Causation is one of the most important and enduring topics in philosophy, going as far back as Aristotle. In this lucid and enthralling account, Helen Beebee covers all the major debates and issues in the philosophy of causation, making it the ideal starting point for those approaching the subject for the first time.
Beginning with an introduction to the concept, the book examines the most significant philosopher of causation – David Hume – and assesses the problems of induction and necessary connection in light of his thought. Helen Beebee then investigates different theories of causation and challenges to the Humean approach. She considers the concepts of regularity, causal experience, necessity and essences. Throughout the book, she also critically discusses other key philosophers on causation, including J.L. Mackie, John Wright and Brian Ellis.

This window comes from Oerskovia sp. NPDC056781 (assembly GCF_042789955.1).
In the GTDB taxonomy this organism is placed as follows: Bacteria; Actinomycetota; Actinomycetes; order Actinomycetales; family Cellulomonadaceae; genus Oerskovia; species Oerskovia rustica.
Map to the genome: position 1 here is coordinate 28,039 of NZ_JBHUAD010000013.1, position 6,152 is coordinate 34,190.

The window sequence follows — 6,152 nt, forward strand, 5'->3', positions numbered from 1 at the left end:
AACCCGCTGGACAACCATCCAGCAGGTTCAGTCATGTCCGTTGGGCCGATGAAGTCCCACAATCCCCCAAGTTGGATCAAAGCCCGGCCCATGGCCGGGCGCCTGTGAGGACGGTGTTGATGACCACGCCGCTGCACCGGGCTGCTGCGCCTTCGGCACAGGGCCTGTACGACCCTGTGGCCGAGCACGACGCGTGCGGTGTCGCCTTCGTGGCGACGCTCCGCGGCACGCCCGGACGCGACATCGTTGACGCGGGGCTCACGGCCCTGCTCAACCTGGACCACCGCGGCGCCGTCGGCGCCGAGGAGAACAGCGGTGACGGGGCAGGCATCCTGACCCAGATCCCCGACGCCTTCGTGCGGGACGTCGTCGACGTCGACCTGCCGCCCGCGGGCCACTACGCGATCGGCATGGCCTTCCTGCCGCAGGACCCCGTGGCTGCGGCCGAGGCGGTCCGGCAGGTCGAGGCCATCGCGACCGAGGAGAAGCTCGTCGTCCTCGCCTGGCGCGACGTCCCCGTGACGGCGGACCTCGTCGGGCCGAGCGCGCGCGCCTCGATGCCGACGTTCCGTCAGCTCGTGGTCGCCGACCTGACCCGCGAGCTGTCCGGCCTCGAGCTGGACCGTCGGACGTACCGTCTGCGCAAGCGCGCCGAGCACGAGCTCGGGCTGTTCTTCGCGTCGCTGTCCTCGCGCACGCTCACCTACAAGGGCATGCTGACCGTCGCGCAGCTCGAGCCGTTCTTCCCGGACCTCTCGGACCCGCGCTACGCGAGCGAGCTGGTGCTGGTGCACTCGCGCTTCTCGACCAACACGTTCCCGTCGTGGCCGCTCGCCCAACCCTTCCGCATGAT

‘This is a sophisticated and sustained discussion of Hume on causal reasoning and the idea of necessary connection … The various issues and authors are always handled with skill, and the main interpretations of Hume’s meaning are treated intelligently and fairly.’ Stephen Buckle, Australian Catholic University
1. Hume’s Targets 2. A Priori Reasoning and the Genesis of Knowledge 3. Causal Reasoning and the Genesis of Belief 4. The Idea of Necessary Connection 5. The Traditional Interpretation 6. Projectivism 7. Sceptical Realism